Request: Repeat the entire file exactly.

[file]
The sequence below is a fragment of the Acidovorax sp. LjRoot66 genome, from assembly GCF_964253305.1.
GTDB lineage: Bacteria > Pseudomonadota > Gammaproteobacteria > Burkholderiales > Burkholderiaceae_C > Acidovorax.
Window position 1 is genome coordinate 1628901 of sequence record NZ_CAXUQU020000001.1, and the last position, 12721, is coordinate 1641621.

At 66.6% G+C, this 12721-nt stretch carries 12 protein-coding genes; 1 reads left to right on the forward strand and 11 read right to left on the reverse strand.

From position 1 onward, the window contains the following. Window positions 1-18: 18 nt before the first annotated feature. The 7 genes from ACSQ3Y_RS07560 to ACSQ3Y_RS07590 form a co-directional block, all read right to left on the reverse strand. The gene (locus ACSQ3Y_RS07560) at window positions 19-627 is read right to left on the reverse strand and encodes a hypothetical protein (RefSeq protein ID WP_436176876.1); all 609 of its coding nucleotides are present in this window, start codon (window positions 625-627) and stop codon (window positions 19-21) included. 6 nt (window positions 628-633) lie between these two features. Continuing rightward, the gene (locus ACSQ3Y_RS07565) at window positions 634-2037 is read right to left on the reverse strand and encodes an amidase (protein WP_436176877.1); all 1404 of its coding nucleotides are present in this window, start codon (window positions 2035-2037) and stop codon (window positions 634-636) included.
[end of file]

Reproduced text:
The sequence below is a fragment of the Acidovorax sp. LjRoot66 genome, from assembly GCF_964253305.1.
GTDB lineage: Bacteria > Pseudomonadota > Gammaproteobacteria > Burkholderiales > Burkholderiaceae_C > Acidovorax.
Window position 1 is genome coordinate 1628901 of sequence record NZ_CAXUQU020000001.1, and the last position, 12721, is coordinate 1641621.

At 66.6% G+C, this 12721-nt stretch carries 12 protein-coding genes; 1 reads left to right on the forward strand and 11 read right to left on the reverse strand.

From position 1 onward, the window contains the following. Window positions 1-18: 18 nt before the first annotated feature. The 7 genes from ACSQ3Y_RS07560 to ACSQ3Y_RS07590 form a co-directional block, all read right to left on the reverse strand. The gene (locus ACSQ3Y_RS07560) at window positions 19-627 is read right to left on the reverse strand and encodes a hypothetical protein (RefSeq protein ID WP_436176876.1); all 609 of its coding nucleotides are present in this window, start codon (window positions 625-627) and stop codon (window positions 19-21) included. 6 nt (window positions 628-633) lie between these two features. Continuing rightward, the gene (locus ACSQ3Y_RS07565) at window positions 634-2037 is read right to left on the reverse strand and encodes an amidase (protein WP_436176877.1); all 1404 of its coding nucleotides are present in this window, start codon (window positions 2035-2037) and stop codon (window positions 634-636) included.